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UN condemns barrel bomb attacks in Syria’s Idlib

A view of damaged buildings after airstrikes by Assad regime, Russia kill 11 civilians in Bauon village of Idlib, de-escalation zone, Syria on 7 December 2019. [Ahmet Z. Hatib/Anadolu Agency]

The United Nations (UN) yesterday condemned recent air ad barrel bomb attacks by the Syrian and Russian air forces in Syria’s northwestern city of Idlib.

“Despite repeated assurances that warring parties only strike legitimate military targets, attacks on health and education facilities continue,” the special adviser to UN Special Representative for Syria Geir Pedersen, Najat Rochdi, was quoted by Anadolu Agency as saying.

Rochdi pointed out that the recent attacks had left dozens of civilians killed, “including children and women.” She called for “an immediate de-escalation,” calling all involved parties “to respect the international law obligations, including the one to ensure the protection of civilians and civilian infrastructure.”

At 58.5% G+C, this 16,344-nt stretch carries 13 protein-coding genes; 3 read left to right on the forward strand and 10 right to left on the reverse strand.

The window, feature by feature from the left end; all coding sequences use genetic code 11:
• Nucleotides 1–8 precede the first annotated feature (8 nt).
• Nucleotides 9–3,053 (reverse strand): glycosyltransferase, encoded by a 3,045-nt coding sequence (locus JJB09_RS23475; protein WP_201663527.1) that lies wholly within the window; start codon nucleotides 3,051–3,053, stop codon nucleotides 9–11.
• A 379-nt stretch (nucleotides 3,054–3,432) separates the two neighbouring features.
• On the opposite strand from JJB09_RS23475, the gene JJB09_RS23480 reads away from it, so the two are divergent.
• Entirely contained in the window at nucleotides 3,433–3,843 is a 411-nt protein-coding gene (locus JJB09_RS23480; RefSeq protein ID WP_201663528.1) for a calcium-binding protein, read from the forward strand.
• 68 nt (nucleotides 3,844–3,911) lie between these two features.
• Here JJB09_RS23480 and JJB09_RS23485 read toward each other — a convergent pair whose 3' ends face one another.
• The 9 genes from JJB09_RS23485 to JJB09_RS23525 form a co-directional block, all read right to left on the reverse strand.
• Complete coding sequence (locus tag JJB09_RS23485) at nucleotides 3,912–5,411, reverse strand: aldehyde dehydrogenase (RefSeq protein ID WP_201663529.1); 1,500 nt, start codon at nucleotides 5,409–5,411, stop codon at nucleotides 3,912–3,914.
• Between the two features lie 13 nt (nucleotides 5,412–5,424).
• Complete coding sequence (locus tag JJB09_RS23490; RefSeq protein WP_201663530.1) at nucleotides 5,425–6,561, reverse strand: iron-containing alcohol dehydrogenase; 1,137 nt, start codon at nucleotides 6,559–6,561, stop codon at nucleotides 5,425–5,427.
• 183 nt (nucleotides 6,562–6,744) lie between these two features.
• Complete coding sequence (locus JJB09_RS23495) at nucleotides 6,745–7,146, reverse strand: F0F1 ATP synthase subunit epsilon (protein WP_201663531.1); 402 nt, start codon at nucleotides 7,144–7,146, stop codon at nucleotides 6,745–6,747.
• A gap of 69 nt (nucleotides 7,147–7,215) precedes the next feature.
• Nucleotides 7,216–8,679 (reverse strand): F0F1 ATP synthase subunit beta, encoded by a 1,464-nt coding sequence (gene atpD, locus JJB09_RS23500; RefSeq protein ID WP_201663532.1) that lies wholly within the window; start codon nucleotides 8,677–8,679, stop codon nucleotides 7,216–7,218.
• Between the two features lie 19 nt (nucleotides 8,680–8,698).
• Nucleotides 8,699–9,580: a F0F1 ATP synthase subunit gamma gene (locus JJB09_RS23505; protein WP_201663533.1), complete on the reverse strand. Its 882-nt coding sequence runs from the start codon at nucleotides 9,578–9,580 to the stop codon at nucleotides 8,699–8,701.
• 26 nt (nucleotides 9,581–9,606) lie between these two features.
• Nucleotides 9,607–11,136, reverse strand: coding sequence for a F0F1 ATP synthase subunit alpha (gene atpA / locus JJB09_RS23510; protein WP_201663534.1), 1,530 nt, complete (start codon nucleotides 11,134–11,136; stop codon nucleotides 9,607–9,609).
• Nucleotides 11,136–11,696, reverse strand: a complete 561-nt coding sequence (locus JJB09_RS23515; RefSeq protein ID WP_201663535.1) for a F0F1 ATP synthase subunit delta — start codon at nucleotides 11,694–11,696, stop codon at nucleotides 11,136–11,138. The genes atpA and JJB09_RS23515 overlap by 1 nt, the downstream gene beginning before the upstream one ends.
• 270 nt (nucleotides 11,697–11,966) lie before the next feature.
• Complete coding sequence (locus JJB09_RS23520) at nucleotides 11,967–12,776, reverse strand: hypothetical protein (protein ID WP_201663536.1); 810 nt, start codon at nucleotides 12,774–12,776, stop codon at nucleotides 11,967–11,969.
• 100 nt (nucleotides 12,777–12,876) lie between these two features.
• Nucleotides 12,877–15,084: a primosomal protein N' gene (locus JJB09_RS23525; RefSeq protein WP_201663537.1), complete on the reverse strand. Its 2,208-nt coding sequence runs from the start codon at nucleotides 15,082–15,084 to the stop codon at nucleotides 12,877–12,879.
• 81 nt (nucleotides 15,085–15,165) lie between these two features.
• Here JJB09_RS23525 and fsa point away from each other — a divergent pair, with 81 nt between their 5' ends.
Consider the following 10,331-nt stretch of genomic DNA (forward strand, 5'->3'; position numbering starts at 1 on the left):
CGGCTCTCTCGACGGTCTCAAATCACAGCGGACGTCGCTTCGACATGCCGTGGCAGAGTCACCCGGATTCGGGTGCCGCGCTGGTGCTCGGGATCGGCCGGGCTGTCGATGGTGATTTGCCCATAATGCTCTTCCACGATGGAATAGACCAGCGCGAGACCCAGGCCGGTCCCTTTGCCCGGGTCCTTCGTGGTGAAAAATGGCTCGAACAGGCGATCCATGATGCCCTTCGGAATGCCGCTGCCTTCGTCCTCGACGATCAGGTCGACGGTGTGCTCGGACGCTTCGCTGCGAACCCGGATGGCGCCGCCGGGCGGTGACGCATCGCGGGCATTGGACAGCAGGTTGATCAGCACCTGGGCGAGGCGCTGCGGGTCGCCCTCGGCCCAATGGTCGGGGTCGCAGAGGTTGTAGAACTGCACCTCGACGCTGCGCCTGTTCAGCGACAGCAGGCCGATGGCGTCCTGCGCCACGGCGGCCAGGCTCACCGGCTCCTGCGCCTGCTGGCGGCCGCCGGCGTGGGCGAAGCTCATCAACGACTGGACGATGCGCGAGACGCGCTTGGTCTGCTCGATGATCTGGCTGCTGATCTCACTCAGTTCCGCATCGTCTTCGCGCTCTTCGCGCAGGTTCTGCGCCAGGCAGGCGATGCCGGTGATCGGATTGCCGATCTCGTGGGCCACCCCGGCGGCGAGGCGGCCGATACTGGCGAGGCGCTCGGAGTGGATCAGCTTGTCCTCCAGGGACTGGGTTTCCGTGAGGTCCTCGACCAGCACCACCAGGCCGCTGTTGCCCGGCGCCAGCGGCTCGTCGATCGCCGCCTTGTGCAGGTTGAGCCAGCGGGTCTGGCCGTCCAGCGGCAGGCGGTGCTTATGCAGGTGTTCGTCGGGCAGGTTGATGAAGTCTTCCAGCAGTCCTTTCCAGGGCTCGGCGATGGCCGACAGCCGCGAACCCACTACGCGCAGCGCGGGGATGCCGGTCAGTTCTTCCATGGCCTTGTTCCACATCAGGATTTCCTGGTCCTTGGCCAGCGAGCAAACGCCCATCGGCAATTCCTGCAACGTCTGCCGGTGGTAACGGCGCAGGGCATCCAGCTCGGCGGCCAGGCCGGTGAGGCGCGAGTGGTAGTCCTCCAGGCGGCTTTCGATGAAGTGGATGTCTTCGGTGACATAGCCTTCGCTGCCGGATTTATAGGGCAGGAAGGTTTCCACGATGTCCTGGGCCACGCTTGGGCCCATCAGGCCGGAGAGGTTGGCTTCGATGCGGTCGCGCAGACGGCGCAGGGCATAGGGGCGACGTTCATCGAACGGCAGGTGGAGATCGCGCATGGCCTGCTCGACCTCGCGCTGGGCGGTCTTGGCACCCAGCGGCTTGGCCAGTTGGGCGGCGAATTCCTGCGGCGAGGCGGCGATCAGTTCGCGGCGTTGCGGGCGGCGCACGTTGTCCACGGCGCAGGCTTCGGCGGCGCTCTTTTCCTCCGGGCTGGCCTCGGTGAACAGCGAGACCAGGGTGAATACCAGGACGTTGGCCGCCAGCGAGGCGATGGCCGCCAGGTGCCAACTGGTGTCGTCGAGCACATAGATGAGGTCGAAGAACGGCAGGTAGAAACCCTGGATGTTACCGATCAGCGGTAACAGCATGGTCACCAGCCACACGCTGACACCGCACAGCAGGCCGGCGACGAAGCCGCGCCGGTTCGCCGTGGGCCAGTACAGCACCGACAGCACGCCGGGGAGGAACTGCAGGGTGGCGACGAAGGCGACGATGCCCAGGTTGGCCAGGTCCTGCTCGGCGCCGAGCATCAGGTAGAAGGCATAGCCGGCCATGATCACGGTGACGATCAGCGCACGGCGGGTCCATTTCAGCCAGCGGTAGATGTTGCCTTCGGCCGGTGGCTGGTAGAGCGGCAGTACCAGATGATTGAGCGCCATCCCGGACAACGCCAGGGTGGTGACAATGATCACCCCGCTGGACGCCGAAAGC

“An unimpeded and safe humanitarian access to civilians in need must be guaranteed to allow the UN and its humanitarian partners to continue to carry out their critical work across northern Syria,” the UN official stressed.

The attacks came amid winter rains and dropping temperatures, and as flooding was threatening internally displaced peoples’ camps and settlements. Almost 40 people have been killed in recent attacks since the start of December.

READ: US Senate approves new sanctions on Syria, Iran, Russia over war crimes 

According to the local administration, Idlib is home to some 2.4 million locals and 1.3 million internally displaced persons. If aggression by the regime and its allies continues, both Turkey and the European continent face the risk of another refugee influx.

Since Moscow and Ankara reached a deal in September 2018 under which acts of aggression in Idlib are supposed to be prohibited, over 1,300 civilians have been killed in the Idlib de-escalation zone.

Over a million Syrians have moved near the Turkish border following intense attacks.

Since the eruption of the bloody civil war in Syria in 2011, Turkey has taken in over 3.7 million Syrians who fled their country, making Turkey the world’s top refugee-hosting country.

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Europe & RussiaInternational OrganisationsMiddle EastNewsRussiaSyriaUN
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